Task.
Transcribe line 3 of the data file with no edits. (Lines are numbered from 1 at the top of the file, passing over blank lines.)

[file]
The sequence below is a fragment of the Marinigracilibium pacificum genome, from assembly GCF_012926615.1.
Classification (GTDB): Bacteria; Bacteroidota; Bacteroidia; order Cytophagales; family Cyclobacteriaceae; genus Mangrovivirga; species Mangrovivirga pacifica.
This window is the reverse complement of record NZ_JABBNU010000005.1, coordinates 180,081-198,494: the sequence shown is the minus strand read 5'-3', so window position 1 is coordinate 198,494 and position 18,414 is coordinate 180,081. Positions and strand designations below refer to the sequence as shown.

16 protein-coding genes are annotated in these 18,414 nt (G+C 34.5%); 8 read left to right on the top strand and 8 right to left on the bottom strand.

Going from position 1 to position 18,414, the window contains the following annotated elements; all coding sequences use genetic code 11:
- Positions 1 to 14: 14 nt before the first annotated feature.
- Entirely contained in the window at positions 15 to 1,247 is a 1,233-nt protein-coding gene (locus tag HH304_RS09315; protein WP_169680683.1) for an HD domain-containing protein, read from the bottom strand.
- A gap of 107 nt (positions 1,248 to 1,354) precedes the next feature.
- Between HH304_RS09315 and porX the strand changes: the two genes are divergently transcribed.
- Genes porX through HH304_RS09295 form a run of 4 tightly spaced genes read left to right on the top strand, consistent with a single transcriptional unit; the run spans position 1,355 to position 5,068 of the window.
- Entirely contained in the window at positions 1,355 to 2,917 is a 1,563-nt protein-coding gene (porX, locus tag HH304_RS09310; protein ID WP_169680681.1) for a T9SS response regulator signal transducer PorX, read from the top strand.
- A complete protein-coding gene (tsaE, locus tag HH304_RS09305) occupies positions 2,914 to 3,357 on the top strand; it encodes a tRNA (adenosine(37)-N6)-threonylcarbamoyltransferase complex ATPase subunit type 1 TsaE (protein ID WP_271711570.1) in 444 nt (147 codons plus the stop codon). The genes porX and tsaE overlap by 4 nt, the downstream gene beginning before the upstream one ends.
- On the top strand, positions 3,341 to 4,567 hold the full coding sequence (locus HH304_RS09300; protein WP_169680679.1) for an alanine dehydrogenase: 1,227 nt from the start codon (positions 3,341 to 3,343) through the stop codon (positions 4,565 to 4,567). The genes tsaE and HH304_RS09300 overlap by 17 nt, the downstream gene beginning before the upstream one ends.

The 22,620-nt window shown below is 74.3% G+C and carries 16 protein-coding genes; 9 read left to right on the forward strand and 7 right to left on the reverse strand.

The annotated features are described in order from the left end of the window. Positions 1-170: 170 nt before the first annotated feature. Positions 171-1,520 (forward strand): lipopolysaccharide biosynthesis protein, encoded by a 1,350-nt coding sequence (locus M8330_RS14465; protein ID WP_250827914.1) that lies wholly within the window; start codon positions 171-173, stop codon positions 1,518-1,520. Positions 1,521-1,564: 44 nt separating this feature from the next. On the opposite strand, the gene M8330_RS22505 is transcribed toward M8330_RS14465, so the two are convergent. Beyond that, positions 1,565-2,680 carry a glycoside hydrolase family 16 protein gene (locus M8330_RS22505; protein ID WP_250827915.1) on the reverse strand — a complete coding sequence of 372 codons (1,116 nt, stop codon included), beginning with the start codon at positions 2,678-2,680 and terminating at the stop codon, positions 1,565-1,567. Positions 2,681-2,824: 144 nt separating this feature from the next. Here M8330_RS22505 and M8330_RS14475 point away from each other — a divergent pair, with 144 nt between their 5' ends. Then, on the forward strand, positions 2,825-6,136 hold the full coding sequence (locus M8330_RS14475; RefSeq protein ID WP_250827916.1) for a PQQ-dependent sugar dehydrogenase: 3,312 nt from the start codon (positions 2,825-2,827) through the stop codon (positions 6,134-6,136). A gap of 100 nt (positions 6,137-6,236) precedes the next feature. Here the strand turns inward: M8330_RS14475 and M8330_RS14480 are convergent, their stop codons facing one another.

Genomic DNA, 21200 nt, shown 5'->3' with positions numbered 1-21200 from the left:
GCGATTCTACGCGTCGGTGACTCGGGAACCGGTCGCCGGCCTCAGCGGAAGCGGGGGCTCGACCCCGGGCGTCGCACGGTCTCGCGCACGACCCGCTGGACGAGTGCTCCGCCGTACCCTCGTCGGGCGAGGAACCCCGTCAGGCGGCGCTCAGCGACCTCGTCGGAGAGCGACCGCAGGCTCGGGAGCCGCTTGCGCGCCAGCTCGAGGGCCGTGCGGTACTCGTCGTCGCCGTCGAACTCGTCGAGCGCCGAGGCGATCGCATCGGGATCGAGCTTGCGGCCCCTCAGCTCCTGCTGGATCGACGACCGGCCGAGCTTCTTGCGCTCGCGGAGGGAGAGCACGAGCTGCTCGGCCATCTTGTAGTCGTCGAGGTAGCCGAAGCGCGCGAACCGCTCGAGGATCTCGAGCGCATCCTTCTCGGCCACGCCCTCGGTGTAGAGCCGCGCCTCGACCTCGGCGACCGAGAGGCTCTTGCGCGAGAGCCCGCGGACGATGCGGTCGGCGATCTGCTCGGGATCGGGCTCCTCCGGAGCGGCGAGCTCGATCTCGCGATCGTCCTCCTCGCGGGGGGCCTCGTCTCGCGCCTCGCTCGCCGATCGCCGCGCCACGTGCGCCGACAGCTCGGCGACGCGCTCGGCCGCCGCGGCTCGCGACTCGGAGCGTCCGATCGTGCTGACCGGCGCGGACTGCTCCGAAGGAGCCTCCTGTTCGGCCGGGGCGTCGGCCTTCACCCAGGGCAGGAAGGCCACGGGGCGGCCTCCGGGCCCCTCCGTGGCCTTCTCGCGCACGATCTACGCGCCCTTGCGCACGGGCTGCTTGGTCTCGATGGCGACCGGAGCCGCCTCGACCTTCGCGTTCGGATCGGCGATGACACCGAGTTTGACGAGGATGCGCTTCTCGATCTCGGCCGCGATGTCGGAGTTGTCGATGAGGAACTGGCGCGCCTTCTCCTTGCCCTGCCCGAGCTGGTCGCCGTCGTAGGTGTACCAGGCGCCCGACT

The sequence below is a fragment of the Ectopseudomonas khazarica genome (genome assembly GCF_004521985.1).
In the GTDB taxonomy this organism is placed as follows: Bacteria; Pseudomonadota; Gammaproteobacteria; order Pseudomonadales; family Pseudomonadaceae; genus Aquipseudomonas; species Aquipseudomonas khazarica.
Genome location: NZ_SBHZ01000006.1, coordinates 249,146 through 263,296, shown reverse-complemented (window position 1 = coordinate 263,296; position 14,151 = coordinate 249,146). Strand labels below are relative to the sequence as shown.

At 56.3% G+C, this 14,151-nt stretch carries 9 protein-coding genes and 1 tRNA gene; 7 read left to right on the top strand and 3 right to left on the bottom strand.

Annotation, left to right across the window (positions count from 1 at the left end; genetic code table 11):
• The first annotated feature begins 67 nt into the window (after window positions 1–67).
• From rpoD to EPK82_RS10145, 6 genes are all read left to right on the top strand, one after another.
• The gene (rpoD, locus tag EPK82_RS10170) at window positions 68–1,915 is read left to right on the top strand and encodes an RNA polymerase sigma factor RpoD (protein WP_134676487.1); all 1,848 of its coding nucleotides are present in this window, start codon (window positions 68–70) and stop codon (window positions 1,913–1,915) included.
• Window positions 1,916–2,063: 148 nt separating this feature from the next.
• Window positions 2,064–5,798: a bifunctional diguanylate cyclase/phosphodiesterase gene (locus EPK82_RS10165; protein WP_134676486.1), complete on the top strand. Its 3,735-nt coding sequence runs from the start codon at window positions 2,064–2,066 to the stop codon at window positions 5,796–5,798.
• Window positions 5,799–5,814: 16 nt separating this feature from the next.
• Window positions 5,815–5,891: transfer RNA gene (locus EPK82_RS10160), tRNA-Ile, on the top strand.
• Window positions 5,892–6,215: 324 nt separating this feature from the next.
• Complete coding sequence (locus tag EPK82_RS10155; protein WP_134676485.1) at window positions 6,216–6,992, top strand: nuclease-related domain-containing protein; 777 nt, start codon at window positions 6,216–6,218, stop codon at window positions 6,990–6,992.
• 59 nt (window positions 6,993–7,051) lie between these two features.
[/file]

This window is the reverse complement of record NZ_JABBNU010000005.1, coordinates 180,081-198,494: the sequence shown is the minus strand read 5'-3', so window position 1 is coordinate 198,494 and position 18,414 is coordinate 180,081. Positions and strand designations below refer to the sequence as shown.